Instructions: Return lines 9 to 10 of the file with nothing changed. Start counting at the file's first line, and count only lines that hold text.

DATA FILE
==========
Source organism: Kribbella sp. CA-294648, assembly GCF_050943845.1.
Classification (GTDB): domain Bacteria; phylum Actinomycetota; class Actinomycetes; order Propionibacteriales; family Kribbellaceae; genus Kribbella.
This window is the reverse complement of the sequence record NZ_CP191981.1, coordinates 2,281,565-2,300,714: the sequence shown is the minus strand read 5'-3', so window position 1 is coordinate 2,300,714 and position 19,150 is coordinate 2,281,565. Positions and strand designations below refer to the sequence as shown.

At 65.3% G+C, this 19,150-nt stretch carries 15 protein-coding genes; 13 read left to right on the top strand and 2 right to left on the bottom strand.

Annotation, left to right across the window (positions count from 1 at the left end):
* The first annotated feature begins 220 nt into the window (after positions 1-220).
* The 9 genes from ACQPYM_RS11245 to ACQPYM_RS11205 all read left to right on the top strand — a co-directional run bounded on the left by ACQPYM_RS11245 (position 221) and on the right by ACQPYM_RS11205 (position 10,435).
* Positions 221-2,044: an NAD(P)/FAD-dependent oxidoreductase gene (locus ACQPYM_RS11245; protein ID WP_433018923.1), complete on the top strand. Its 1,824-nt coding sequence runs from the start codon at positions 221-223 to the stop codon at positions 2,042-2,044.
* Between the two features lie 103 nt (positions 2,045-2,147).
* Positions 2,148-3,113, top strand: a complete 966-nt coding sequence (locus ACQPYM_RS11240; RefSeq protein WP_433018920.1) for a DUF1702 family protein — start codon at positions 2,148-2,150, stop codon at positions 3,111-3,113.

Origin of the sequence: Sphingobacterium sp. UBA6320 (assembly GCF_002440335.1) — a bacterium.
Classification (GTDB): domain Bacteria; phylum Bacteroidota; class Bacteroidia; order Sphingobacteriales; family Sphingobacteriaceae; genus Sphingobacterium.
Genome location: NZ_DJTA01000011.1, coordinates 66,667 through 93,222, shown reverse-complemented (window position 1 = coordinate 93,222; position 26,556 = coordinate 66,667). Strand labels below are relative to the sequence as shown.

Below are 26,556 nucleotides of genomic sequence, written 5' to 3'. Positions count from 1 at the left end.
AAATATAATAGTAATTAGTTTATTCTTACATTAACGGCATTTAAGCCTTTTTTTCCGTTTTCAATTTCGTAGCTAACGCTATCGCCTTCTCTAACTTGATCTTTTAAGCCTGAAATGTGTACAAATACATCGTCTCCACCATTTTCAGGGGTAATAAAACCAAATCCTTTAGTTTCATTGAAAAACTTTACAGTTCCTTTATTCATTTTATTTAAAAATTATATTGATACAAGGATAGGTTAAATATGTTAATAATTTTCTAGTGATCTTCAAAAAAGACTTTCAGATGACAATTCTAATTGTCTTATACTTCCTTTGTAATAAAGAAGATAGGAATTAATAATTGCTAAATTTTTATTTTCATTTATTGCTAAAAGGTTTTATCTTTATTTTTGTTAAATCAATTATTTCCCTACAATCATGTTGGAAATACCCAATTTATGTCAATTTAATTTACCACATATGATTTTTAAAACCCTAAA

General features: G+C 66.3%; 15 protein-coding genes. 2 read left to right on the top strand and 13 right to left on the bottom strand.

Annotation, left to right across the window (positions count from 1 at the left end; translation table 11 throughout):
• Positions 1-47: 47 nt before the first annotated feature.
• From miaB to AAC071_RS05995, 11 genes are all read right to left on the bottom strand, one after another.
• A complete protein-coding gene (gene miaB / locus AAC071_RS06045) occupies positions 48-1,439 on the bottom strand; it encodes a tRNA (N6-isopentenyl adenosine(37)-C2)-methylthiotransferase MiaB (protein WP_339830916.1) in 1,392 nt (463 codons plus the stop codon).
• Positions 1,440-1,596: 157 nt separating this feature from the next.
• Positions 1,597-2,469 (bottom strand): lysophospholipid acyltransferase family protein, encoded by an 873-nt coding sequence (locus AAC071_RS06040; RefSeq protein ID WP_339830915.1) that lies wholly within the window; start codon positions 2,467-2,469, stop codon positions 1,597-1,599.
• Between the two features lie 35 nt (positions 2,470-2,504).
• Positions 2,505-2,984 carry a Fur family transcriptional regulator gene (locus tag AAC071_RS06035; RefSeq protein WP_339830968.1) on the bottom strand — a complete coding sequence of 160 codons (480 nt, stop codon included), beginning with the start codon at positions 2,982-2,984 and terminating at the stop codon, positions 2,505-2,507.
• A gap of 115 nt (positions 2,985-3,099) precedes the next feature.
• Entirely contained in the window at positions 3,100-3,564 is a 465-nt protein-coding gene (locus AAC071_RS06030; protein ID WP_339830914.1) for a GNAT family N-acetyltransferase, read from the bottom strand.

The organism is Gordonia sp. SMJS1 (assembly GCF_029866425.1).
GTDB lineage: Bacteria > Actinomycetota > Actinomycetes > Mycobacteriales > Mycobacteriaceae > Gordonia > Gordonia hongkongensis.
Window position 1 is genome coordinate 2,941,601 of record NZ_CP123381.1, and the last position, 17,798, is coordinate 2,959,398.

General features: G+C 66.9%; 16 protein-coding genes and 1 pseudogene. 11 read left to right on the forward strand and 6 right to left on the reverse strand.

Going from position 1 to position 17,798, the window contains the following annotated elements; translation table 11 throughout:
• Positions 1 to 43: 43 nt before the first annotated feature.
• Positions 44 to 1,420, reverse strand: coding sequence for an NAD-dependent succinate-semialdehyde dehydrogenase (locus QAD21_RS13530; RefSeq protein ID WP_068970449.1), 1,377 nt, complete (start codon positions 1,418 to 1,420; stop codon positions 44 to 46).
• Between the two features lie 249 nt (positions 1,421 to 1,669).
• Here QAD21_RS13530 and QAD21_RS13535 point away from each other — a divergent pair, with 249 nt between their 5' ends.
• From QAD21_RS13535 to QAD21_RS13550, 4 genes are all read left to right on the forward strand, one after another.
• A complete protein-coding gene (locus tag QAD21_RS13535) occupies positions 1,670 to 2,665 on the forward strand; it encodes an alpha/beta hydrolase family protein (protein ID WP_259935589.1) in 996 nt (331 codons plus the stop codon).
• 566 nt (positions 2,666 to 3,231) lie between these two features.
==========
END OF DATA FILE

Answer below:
* Between the two features lie 103 nt (positions 2,045-2,147).
* Positions 2,148-3,113, top strand: a complete 966-nt coding sequence (locus ACQPYM_RS11240; RefSeq protein WP_433018920.1) for a DUF1702 family protein — start codon at positions 2,148-2,150, stop codon at positions 3,111-3,113.